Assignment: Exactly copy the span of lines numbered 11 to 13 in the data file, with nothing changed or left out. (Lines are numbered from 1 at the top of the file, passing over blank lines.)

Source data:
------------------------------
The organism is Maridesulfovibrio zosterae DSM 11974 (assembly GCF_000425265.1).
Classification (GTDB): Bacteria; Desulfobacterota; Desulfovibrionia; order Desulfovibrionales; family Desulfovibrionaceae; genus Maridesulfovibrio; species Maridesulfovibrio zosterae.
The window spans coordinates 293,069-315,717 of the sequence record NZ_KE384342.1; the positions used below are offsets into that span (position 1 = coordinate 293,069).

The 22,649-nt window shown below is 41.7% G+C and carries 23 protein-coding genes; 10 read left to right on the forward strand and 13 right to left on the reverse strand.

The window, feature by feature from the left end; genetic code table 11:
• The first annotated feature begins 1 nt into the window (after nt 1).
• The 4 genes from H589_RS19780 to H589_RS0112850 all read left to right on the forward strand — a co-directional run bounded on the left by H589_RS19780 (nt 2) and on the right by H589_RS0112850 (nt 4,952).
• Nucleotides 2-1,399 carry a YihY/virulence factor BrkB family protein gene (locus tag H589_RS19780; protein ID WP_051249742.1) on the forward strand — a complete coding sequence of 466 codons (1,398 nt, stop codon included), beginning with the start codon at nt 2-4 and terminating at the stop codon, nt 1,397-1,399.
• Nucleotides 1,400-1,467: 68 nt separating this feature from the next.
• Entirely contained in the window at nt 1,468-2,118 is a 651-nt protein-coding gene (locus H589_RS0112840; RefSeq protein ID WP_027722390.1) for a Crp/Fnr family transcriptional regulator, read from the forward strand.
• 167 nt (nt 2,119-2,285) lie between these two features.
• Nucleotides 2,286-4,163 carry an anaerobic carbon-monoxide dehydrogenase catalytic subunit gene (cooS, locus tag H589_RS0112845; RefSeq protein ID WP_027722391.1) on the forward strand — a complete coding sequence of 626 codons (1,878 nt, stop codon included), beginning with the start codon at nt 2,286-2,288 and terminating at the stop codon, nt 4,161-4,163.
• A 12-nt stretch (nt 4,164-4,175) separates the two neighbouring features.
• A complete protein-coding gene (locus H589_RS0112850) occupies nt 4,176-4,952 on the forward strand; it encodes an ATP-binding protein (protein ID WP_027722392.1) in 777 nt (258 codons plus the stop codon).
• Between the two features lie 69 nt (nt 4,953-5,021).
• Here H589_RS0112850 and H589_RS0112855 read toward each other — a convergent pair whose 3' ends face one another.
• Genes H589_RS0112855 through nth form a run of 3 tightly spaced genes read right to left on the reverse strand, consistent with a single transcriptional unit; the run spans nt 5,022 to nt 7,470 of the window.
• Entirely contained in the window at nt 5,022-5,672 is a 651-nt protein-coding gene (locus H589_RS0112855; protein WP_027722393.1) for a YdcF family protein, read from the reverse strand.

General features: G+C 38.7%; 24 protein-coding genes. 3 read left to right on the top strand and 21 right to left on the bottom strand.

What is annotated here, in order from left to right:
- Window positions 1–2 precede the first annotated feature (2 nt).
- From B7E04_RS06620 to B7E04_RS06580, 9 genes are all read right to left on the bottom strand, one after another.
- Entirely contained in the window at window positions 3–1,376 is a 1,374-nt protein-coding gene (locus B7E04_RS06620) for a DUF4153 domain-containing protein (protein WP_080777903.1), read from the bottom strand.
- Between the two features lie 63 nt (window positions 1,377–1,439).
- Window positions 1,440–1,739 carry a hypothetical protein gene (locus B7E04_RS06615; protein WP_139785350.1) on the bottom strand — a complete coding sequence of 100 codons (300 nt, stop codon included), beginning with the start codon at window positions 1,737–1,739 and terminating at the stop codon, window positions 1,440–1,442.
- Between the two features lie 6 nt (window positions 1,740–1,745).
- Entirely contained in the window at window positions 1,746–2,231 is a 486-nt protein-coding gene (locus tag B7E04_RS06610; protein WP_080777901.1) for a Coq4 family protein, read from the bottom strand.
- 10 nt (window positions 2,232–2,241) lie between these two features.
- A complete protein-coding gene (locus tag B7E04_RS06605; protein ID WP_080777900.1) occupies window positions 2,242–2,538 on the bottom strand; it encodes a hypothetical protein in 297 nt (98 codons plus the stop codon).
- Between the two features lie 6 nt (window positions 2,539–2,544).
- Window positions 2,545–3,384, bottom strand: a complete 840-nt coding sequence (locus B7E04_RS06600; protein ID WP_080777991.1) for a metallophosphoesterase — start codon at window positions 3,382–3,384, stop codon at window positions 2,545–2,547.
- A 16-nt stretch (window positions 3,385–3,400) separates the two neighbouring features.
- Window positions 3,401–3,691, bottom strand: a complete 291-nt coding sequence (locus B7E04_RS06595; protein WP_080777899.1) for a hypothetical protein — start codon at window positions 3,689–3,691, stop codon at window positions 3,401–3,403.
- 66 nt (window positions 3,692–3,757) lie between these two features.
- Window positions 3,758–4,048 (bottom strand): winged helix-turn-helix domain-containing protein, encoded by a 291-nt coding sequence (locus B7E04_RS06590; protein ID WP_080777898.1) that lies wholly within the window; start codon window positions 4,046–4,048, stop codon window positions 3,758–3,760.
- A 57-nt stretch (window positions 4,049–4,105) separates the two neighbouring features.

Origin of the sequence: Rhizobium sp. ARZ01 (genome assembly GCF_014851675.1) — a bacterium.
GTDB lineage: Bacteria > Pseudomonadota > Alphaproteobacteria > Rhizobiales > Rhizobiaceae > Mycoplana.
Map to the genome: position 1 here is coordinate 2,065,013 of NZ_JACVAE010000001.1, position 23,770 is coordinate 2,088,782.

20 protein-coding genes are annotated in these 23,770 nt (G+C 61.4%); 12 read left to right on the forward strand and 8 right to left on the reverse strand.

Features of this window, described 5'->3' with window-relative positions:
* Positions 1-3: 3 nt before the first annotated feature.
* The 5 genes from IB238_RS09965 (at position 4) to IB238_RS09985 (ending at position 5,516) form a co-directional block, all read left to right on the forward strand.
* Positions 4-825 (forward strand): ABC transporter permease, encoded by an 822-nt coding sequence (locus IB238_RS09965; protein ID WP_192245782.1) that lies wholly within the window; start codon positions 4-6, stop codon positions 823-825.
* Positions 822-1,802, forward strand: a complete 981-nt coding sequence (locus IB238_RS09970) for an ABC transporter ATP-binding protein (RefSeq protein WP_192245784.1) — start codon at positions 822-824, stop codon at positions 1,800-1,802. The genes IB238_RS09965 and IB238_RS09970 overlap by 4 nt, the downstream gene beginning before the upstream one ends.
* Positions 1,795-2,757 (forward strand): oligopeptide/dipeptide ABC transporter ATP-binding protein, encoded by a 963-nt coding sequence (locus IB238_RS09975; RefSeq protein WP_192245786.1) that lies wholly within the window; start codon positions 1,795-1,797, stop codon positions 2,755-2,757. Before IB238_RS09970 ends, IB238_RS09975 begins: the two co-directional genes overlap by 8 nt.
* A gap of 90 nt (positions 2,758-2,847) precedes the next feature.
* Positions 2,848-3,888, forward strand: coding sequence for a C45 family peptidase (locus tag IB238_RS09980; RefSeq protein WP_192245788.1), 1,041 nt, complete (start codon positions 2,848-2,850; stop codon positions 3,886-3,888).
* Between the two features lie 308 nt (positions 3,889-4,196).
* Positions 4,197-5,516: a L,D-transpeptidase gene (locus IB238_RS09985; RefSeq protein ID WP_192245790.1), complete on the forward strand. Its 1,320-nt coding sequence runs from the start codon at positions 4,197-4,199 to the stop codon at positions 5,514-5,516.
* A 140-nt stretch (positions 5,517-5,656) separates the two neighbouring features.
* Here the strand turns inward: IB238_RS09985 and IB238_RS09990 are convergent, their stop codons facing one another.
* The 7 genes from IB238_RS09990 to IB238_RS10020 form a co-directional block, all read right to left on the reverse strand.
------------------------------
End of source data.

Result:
• 167 nt (nt 2,119-2,285) lie between these two features.
• Nucleotides 2,286-4,163 carry an anaerobic carbon-monoxide dehydrogenase catalytic subunit gene (cooS, locus tag H589_RS0112845; RefSeq protein ID WP_027722391.1) on the forward strand — a complete coding sequence of 626 codons (1,878 nt, stop codon included), beginning with the start codon at nt 2,286-2,288 and terminating at the stop codon, nt 4,161-4,163.
• A 12-nt stretch (nt 4,164-4,175) separates the two neighbouring features.